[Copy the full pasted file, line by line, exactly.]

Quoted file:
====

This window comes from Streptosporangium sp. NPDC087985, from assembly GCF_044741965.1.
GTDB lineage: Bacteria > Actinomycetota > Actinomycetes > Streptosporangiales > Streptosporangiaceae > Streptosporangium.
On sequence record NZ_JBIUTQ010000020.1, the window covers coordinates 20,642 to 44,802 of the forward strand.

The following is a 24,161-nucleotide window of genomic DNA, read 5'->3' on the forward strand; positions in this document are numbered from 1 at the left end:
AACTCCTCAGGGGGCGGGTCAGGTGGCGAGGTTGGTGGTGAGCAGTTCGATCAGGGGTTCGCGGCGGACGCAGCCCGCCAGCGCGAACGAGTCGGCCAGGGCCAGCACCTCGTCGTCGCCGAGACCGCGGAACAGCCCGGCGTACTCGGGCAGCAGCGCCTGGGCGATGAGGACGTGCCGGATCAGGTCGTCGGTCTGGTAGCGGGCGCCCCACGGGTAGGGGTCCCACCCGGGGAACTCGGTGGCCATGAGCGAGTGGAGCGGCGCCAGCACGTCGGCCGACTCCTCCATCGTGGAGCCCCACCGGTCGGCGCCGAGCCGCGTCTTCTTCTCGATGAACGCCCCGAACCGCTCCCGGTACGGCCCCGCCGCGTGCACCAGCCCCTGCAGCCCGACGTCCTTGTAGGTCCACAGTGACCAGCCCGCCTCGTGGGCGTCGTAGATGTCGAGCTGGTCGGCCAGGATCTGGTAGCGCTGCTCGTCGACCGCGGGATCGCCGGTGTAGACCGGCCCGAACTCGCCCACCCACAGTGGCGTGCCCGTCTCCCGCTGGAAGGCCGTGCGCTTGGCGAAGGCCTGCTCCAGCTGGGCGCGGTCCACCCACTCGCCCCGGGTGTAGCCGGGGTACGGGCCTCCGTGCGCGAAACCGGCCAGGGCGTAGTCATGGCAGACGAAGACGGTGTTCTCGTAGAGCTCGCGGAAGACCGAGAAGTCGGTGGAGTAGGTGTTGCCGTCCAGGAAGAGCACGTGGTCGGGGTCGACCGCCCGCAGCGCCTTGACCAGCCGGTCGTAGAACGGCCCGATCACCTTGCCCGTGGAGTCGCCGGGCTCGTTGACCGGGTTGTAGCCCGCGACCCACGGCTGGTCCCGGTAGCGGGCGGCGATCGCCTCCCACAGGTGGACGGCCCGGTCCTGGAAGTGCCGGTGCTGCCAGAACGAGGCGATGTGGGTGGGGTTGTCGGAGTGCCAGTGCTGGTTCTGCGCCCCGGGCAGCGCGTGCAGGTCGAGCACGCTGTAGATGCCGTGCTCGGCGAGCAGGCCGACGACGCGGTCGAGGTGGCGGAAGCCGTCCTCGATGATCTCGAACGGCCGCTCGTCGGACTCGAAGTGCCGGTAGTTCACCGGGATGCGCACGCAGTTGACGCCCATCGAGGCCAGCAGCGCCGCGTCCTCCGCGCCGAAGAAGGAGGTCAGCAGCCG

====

This window comes from Streptosporangium sp. NPDC087985, from assembly GCF_044741965.1.
GTDB lineage: Bacteria > Actinomycetota > Actinomycetes > Streptosporangiales > Streptosporangiaceae > Streptosporangium.
On sequence record NZ_JBIUTQ010000020.1, the window covers coordinates 20,642 to 44,802 of the forward strand.

The following is a 24,161-nucleotide window of genomic DNA, read 5'->3' on the forward strand; positions in this document are numbered from 1 at the left end:
AACTCCTCAGGGGGCGGGTCAGGTGGCGAGGTTGGTGGTGAGCAGTTCGATCAGGGGTTCGCGGCGGACGCAGCCCGCCAGCGCGAACGAGTCGGCCAGGGCCAGCACCTCGTCGTCGCCGAGACCGCGGAACAGCCCGGCGTACTCGGGCAGCAGCGCCTGGGCGATGAGGACGTGCCGGATCAGGTCGTCGGTCTGGTAGCGGGCGCCCCACGGGTAGGGGTCCCACCCGGGGAACTCGGTGGCCATGAGCGAGTGGAGCGGCGCCAGCACGTCGGCCGACTCCTCCATCGTGGAGCCCCACCGGTCGGCGCCGAGCCGCGTCTTCTTCTCGATGAACGCCCCGAACCGCTCCCGGTACGGCCCCGCCGCGTGCACCAGCCCCTGCAGCCCGACGTCCTTGTAGGTCCACAGTGACCAGCCCGCCTCGTGGGCGTCGTAGATGTCGAGCTGGTCGGCCAGGATCTGGTAGCGCTGCTCGTCGACCGCGGGATCGCCGGTGTAGACCGGCCCGAACTCGCCCACCCACAGTGGCGTGCCCGTCTCCCGCTGGAAGGCCGTGCGCTTGGCGAAGGCCTGCTCCAGCTGGGCGCGGTCCACCCACTCGCCCCGGGTGTAGCCGGGGTACGGGCCTCCGTGCGCGAAACCGGCCAGGGCGTAGTCATGGCAGACGAAGACGGTGTTCTCGTAGAGCTCGCGGAAGACCGAGAAGTCGGTGGAGTAGGTGTTGCCGTCCAGGAAGAGCACGTGGTCGGGGTCGACCGCCCGCAGCGCCTTGACCAGCCGGTCGTAGAACGGCCCGATCACCTTGCCCGTGGAGTCGCCGGGCTCGTTGACCGGGTTGTAGCCCGCGACCCACGGCTGGTCCCGGTAGCGGGCGGCGATCGCCTCCCACAGGTGGACGGCCCGGTCCTGGAAGTGCCGGTGCTGCCAGAACGAGGCGATGTGGGTGGGGTTGTCGGAGTGCCAGTGCTGGTTCTGCGCCCCGGGCAGCGCGTGCAGGTCGAGCACGCTGTAGATGCCGTGCTCGGCGAGCAGGCCGACGACGCGGTCGAGGTGGCGGAAGCCGTCCTCGATGATCTCGAACGGCCGCTCGTCGGACTCGAAGTGCCGGTAGTTCACCGGGATGCGCACGCAGTTGACGCCCATCGAGGCCAGCAGCGCCGCGTCCTCCGCGCCGAAGAAGGAGGTCAGCAGCCG